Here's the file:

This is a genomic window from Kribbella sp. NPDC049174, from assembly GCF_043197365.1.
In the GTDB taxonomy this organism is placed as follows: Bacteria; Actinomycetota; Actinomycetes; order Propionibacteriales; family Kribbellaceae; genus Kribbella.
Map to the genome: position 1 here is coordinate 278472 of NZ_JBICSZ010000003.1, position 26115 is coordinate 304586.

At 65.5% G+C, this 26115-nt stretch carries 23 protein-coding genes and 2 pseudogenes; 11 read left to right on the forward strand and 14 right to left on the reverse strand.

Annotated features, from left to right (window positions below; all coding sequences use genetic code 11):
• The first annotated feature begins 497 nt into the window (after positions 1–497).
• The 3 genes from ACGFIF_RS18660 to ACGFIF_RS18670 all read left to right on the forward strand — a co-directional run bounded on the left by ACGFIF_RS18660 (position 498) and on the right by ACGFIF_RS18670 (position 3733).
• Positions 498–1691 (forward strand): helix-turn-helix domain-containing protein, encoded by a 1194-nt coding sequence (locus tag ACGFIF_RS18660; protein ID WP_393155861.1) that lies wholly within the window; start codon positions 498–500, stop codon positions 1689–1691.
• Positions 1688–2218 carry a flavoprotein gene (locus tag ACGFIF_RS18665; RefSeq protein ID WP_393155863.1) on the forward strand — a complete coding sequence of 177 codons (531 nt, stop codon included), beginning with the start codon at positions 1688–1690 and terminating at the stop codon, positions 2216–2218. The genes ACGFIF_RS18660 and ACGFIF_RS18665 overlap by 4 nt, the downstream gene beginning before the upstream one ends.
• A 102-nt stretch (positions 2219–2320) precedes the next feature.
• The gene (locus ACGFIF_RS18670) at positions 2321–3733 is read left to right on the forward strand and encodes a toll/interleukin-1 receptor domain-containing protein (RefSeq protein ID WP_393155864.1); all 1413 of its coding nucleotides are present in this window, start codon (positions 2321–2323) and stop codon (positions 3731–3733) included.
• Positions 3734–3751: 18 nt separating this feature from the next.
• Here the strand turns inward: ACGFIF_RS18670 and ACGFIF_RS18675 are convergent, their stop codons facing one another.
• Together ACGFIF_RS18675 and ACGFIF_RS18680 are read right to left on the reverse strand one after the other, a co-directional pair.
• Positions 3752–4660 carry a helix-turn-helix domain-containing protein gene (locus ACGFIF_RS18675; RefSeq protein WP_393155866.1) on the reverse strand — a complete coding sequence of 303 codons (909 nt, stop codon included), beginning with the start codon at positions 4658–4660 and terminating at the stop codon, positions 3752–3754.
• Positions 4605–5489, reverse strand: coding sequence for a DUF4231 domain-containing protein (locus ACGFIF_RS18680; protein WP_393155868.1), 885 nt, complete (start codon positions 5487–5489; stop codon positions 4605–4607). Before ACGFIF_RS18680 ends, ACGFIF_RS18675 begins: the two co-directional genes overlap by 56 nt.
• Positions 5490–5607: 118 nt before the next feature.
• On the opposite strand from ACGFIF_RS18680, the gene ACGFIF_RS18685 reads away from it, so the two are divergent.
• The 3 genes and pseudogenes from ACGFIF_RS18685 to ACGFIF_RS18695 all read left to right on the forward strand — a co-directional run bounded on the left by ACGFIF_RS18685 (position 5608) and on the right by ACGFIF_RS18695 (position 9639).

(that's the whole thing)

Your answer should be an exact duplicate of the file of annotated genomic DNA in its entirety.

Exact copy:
This is a genomic window from Kribbella sp. NPDC049174, from assembly GCF_043197365.1.
In the GTDB taxonomy this organism is placed as follows: Bacteria; Actinomycetota; Actinomycetes; order Propionibacteriales; family Kribbellaceae; genus Kribbella.
Map to the genome: position 1 here is coordinate 278472 of NZ_JBICSZ010000003.1, position 26115 is coordinate 304586.

At 65.5% G+C, this 26115-nt stretch carries 23 protein-coding genes and 2 pseudogenes; 11 read left to right on the forward strand and 14 right to left on the reverse strand.

Annotated features, from left to right (window positions below; all coding sequences use genetic code 11):
• The first annotated feature begins 497 nt into the window (after positions 1–497).
• The 3 genes from ACGFIF_RS18660 to ACGFIF_RS18670 all read left to right on the forward strand — a co-directional run bounded on the left by ACGFIF_RS18660 (position 498) and on the right by ACGFIF_RS18670 (position 3733).
• Positions 498–1691 (forward strand): helix-turn-helix domain-containing protein, encoded by a 1194-nt coding sequence (locus tag ACGFIF_RS18660; protein ID WP_393155861.1) that lies wholly within the window; start codon positions 498–500, stop codon positions 1689–1691.
• Positions 1688–2218 carry a flavoprotein gene (locus tag ACGFIF_RS18665; RefSeq protein ID WP_393155863.1) on the forward strand — a complete coding sequence of 177 codons (531 nt, stop codon included), beginning with the start codon at positions 1688–1690 and terminating at the stop codon, positions 2216–2218. The genes ACGFIF_RS18660 and ACGFIF_RS18665 overlap by 4 nt, the downstream gene beginning before the upstream one ends.
• A 102-nt stretch (positions 2219–2320) precedes the next feature.
• The gene (locus ACGFIF_RS18670) at positions 2321–3733 is read left to right on the forward strand and encodes a toll/interleukin-1 receptor domain-containing protein (RefSeq protein ID WP_393155864.1); all 1413 of its coding nucleotides are present in this window, start codon (positions 2321–2323) and stop codon (positions 3731–3733) included.
• Positions 3734–3751: 18 nt separating this feature from the next.
• Here the strand turns inward: ACGFIF_RS18670 and ACGFIF_RS18675 are convergent, their stop codons facing one another.
• Together ACGFIF_RS18675 and ACGFIF_RS18680 are read right to left on the reverse strand one after the other, a co-directional pair.
• Positions 3752–4660 carry a helix-turn-helix domain-containing protein gene (locus ACGFIF_RS18675; RefSeq protein WP_393155866.1) on the reverse strand — a complete coding sequence of 303 codons (909 nt, stop codon included), beginning with the start codon at positions 4658–4660 and terminating at the stop codon, positions 3752–3754.
• Positions 4605–5489, reverse strand: coding sequence for a DUF4231 domain-containing protein (locus ACGFIF_RS18680; protein WP_393155868.1), 885 nt, complete (start codon positions 5487–5489; stop codon positions 4605–4607). Before ACGFIF_RS18680 ends, ACGFIF_RS18675 begins: the two co-directional genes overlap by 56 nt.
• Positions 5490–5607: 118 nt before the next feature.
• On the opposite strand from ACGFIF_RS18680, the gene ACGFIF_RS18685 reads away from it, so the two are divergent.
• The 3 genes and pseudogenes from ACGFIF_RS18685 to ACGFIF_RS18695 all read left to right on the forward strand — a co-directional run bounded on the left by ACGFIF_RS18685 (position 5608) and on the right by ACGFIF_RS18695 (position 9639).